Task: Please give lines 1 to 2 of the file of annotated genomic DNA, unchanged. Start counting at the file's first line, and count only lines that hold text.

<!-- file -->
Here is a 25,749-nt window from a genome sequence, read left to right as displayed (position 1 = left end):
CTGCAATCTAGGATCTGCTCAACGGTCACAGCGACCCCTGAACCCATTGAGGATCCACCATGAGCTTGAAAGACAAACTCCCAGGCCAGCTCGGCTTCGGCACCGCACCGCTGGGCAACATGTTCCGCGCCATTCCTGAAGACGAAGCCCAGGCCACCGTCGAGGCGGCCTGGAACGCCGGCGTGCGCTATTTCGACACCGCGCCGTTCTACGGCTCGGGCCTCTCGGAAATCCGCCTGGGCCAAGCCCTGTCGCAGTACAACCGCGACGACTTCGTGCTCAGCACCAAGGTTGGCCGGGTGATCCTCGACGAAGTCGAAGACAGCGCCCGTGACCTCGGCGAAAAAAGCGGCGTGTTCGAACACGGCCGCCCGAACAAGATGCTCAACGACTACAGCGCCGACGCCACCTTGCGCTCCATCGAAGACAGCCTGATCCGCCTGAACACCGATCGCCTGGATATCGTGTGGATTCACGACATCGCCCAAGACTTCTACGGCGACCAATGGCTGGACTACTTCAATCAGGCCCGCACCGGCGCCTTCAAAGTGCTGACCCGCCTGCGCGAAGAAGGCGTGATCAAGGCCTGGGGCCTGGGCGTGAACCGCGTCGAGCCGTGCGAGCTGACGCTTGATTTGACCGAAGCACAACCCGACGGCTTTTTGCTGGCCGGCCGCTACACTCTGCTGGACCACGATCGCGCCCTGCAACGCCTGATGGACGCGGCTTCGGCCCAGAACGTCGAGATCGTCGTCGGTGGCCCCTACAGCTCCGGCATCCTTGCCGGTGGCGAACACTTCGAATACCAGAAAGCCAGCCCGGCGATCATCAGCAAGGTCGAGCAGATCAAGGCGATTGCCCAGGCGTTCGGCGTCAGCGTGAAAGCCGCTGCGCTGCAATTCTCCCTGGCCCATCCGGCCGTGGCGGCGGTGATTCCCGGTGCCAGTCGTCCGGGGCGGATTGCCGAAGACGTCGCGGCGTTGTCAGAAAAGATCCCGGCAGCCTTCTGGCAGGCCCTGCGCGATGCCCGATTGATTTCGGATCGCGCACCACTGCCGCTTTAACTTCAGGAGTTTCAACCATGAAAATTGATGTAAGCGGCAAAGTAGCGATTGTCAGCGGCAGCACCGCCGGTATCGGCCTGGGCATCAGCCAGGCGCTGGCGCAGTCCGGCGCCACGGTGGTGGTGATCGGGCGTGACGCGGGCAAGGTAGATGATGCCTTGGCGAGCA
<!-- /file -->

Here is a 25,749-nt window from a genome sequence, read left to right as displayed (position 1 = left end):
CTGCAATCTAGGATCTGCTCAACGGTCACAGCGACCCCTGAACCCATTGAGGATCCACCATGAGCTTGAAAGACAAACTCCCAGGCCAGCTCGGCTTCGGCACCGCACCGCTGGGCAACATGTTCCGCGCCATTCCTGAAGACGAAGCCCAGGCCACCGTCGAGGCGGCCTGGAACGCCGGCGTGCGCTATTTCGACACCGCGCCGTTCTACGGCTCGGGCCTCTCGGAAATCCGCCTGGGCCAAGCCCTGTCGCAGTACAACCGCGACGACTTCGTGCTCAGCACCAAGGTTGGCCGGGTGATCCTCGACGAAGTCGAAGACAGCGCCCGTGACCTCGGCGAAAAAAGCGGCGTGTTCGAACACGGCCGCCCGAACAAGATGCTCAACGACTACAGCGCCGACGCCACCTTGCGCTCCATCGAAGACAGCCTGATCCGCCTGAACACCGATCGCCTGGATATCGTGTGGATTCACGACATCGCCCAAGACTTCTACGGCGACCAATGGCTGGACTACTTCAATCAGGCCCGCACCGGCGCCTTCAAAGTGCTGACCCGCCTGCGCGAAGAAGGCGTGATCAAGGCCTGGGGCCTGGGCGTGAACCGCGTCGAGCCGTGCGAGCTGACGCTTGATTTGACCGAAGCACAACCCGACGGCTTTTTGCTGGCCGGCCGCTACACTCTGCTGGACCACGATCGCGCCCTGCAACGCCTGATGGACGCGGCTTCGGCCCAGAACGTCGAGATCGTCGTCGGTGGCCCCTACAGCTCCGGCATCCTTGCCGGTGGCGAACACTTCGAATACCAGAAAGCCAGCCCGGCGATCATCAGCAAGGTCGAGCAGATCAAGGCGATTGCCCAGGCGTTCGGCGTCAGCGTGAAAGCCGCTGCGCTGCAATTCTCCCTGGCCCATCCGGCCGTGGCGGCGGTGATTCCCGGTGCCAGTCGTCCGGGGCGGATTGCCGAAGACGTCGCGGCGTTGTCAGAAAAGATCCCGGCAGCCTTCTGGCAGGCCCTGCGCGATGCCCGATTGATTTCGGATCGCGCACCACTGCCGCTTTAACTTCAGGAGTTTCAACCATGAAAATTGATGTAAGCGGCAAAGTAGCGATTGTCAGCGGCAGCACCGCCGGTATCGGCCTGGGCATCAGCCAGGCGCTGGCGCAGTCCGGCGCCACGGTGGTGGTGATCGGGCGTGACGCGGGCAAGGTAGATGATGCCTTGGCGAGCA